[Fwd: timer counter chip access mystery]

Jin Guojun [DSD] j_guojun at lbl.gov
Wed Jul 16 14:37:17 PDT 2003

i386/isa/clock.c, line 1207

        low = inb(TIMER_CNTR0);
        high = inb(TIMER_CNTR0);
return counter.

This routine takes about 4000 ns. It makes gettimeofday()
cost over 4000 ns.

measure_i8254_get_timecount: Two_TIMER_CNTR0 2362 ns
measure_i8254_get_timecount: IO_ICU1 936 ns
and outb() looks like to take another 700 ns.

The Linux uses the same process to get the time counter (see below).
It also comments that this is from Steve McCanne's microtime-i386 for BSD.
However, gettimeofday() under Linux costs 900 ns.
See attached GIF file for a table of comparison.

Any idea why linux is 4 times faster than FreeBSD in
reading the same time counter chip?


----------------- Linux source code for the same routine -----------

arch/x86_64/kernel/time.c (line 68)
void do_gettimeofday(struct timeval *tv)
        unsigned long flags, t;
        unsigned int sec, usec;

        read_lock_irqsave(&xtime_lock, flags);

        sec = xtime.tv_sec;
        usec = xtime.tv_usec;

        t = (jiffies - wall_jiffies) * (1000000L / HZ) + do_gettimeoffset();
        if (t > timeoffset) timeoffset = t;
        usec += timeoffset;

        read_unlock_irqrestore(&xtime_lock, flags);

        tv->tv_sec = sec + usec / 1000000;
        tv->tv_usec = usec % 1000000;

arch/i386/kernel/time.c (line 127)

/* This function must be called with interrupts disabled
 * It was inspired by Steve McCanne's microtime-i386 for BSD.  -- jrs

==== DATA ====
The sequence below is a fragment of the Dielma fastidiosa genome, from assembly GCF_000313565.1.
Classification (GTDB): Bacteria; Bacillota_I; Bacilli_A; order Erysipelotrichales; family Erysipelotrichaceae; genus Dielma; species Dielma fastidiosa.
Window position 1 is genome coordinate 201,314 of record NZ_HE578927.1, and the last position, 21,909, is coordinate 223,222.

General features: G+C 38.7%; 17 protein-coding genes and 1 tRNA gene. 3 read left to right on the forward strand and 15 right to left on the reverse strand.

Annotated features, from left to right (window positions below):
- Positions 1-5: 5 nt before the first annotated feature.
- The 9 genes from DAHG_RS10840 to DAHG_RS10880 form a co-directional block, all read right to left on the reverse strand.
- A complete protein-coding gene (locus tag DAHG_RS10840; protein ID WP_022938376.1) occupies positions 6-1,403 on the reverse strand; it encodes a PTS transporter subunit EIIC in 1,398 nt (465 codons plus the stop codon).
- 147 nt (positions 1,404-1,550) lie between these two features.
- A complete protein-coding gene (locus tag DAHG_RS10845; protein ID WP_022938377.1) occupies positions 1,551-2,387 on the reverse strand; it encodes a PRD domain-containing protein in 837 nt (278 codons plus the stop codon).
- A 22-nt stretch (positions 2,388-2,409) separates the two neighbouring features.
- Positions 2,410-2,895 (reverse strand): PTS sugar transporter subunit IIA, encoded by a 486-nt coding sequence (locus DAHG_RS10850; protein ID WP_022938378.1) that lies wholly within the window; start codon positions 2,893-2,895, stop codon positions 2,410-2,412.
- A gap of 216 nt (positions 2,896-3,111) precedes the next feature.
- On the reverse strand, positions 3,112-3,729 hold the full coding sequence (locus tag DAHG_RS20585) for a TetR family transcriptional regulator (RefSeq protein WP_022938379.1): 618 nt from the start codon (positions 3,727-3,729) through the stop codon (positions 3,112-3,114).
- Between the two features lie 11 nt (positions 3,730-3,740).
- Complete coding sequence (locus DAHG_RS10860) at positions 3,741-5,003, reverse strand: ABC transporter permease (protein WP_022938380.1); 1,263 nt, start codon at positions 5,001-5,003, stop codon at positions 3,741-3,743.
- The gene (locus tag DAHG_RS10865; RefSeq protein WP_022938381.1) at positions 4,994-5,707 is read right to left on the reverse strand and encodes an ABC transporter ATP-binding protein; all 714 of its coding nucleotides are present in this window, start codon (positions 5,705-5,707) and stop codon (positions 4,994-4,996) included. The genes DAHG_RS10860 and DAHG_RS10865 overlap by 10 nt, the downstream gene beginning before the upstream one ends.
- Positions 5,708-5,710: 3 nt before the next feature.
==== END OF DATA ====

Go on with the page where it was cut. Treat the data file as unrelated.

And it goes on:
* However, the pc-audio speaker driver changes the divisor so that
 * it gets interrupted rather more often - it loads 64 into the
 * counter rather than 11932! This has an adverse impact on
 * do_gettimeoffset() -- it stops working! What is also not
 * good is that the interval that our timer function gets called
 * is no longer 10.0002 ms, but 9.9767 ms. To get around this
 * would require using a different timing source. Maybe someone
 * could use the RTC - I know that this can interrupt at frequencies
 * ranging from 8192Hz to 2Hz. If I had the energy, I'd somehow fix
 * it so that at startup, the timer code in sched.c would select
 * using either the RTC or the 8253 timer. The decision would be
 * based on whether there was any other device around that needed
 * to trample on the 8253. I'd set up the RTC to interrupt at 1024 Hz,
 * and then do some jiggery to have a version of do_timer that
 * advanced the clock by 1/1024 s. Every time that reached over 1/100
 * of a second, then do all the old code. If the time was kept correct
 * then do_gettimeoffset could just return 0 - there is no low order
 * divider that can be accessed.
 * Ideally, you would be able to use the RTC for the speaker driver,
 * but it appears that the speaker driver really needs interrupt more
 * often than every 120 us or so.
 * Anyway, this needs more thought....          pjsg (1993-08-28)
 * If you are really that interested, you should be reading
 * comp.protocols.time.ntp!

static unsigned long do_slow_gettimeoffset(void)
        int count;

        static int count_p = LATCH;    /* for the first call after boot */
        static unsigned long jiffies_p = 0;

         * cache volatile jiffies temporarily; we have IRQs turned off.
        unsigned long jiffies_t;

        /* gets recalled with irq locally disabled */
        /* timer count may underflow right here */
        outb_p(0x00, 0x43);     /* latch the count ASAP */

        count = inb_p(0x40);    /* read the latched count */

        jiffies_t = jiffies;

        count |= inb_p(0x40) << 8;

        /* VIA686a test code... reset the latch if count > max + 1 */
        if (count > LATCH) {
                outb_p(0x34, 0x43);
                outb_p(LATCH & 0xff, 0x40);
                outb(LATCH >> 8, 0x40);
                count = LATCH - 1;

        return count;

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